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The Batman's Wayne Family Scandal: Which Story Is The Truth?

Robert Pattinson as Batman in The Batman
(Image credit: Warner Bros.)

The following contains MAJOR SPOILERS for The Batman.

The Batman is finally here, and while the movie itself is not an “origin story” in the traditional sense, the death of Bruce Wayne’s parents is still a major plot poin. That said, exactly what happened all those years ago is very much clouded in mystery.

We get two different stories from different characters regarding exactly what may have happened on the night Thomas and Martha Wayne died. While both versions of the story leave some dirt covering the Wayne legacy, one is significantly darker than the other. But is it possible to even know the truth? Let’s look at the stories that are presented.

John Turturro as Carmine Falcone in The Batman

(Image credit: Warner Bros.)

Story 1: Maroni Had The Waynes Killed 

After killing several prominent figures in Gotham City, The Riddler eventually sets his sights on Bruce Wayne as a stand-in for his father. The Riddler broadcasts to the world the accusation that prior to his death, Thomas Wayne had asked mobster Carmine Falcone to have a reporter killed who was going to publish dirt on the Wayne Family. The way it’s presented, Thomas Wayne was afraid the news would damage his chances to become mayor, and he was willing to do anything to prevent that.

When Bruce Wayne hears this, he goes to Carmine Falcone to find out if it’s true. Falcone confirms the key points, but he also adds one potentially important piece of information: that the reporter, named Edward Elliot, was actually in the pocket of mobster Sal Maroni. It seems that, according to this story, Elliot was going after the Waynes to intentionally damage Thomas’ mayoral chances.

After Falcone had the reporter killed and the story stopped, it was then that Thomas and Martha Wayne were killed. Falcone claims that, while he can’t prove it, he believes Maroni killed the Wayne’s because Falcone now had a “friend” who could be mayor, and Maroni couldn’t let that happen.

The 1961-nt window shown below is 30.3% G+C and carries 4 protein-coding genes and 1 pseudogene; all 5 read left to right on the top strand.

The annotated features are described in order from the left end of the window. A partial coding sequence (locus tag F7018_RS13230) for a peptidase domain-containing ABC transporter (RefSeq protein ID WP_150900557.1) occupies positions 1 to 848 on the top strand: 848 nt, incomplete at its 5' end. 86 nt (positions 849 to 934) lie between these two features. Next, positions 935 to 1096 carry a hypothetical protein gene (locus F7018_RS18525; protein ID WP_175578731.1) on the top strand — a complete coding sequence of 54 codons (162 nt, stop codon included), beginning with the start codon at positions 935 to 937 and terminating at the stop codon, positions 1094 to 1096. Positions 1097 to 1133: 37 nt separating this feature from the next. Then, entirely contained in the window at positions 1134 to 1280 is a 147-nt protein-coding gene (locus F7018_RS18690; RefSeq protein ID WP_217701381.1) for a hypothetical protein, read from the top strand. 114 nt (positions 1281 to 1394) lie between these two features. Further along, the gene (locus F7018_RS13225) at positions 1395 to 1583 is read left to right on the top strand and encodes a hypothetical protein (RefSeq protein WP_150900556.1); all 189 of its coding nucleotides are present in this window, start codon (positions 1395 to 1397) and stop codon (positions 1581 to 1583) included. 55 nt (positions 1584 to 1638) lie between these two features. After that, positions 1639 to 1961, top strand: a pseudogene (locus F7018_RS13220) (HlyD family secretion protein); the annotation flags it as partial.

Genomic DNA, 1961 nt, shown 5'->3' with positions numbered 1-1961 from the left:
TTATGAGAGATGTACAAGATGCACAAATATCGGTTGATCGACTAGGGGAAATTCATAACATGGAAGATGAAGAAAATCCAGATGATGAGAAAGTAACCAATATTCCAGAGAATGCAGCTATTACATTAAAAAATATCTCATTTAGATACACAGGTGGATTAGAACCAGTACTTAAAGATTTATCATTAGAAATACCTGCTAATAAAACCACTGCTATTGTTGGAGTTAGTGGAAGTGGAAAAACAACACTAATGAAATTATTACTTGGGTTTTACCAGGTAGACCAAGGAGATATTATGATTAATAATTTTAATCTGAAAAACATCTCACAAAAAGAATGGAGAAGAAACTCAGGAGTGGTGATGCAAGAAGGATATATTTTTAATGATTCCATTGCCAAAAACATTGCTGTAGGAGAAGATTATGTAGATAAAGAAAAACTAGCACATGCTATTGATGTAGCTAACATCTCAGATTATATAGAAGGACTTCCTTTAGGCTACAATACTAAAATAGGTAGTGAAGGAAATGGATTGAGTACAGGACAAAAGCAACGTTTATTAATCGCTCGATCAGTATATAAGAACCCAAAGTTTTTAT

Andy Serkis as Alfred Pennyworth in The Batman

(Image credit: Warner Bros.)

Story 2: Falcone Had The Waynes Killed 

Bruce takes this story from Falcone and presents it to Alfred, angry that his surrogate father never told him the truth about his own father. Alfred, however, has a different version of events to present when he’s in the hospital after nearly dying. While he confirms that Thomas Wayne went to Falcone for help with the reporter, from there, the story changes.

According to Alfred, Thomas Wayne never wanted the reporter dead, just leaned on to get him to kill the story. Thomas' motives had nothing to do with his mayoral chances, but simply the reputation of his family and loved ones. The story being uncovered included the fact that Martha Wayne’s family had covered up a murder, and that Martha herself spent time in mental institutions. Thomas knew what damage this information could do to his wife and son, and so he wanted it kept quiet.

Alfred insists that Thomas Wayne did not want anybody killed, and when he found out what Falcone had done, he decided to go to the police and confess everything. Falcone, of course, would not want this to happen. So Alfred believes (but again, cannot prove) that it was Falcone who had the Waynes killed.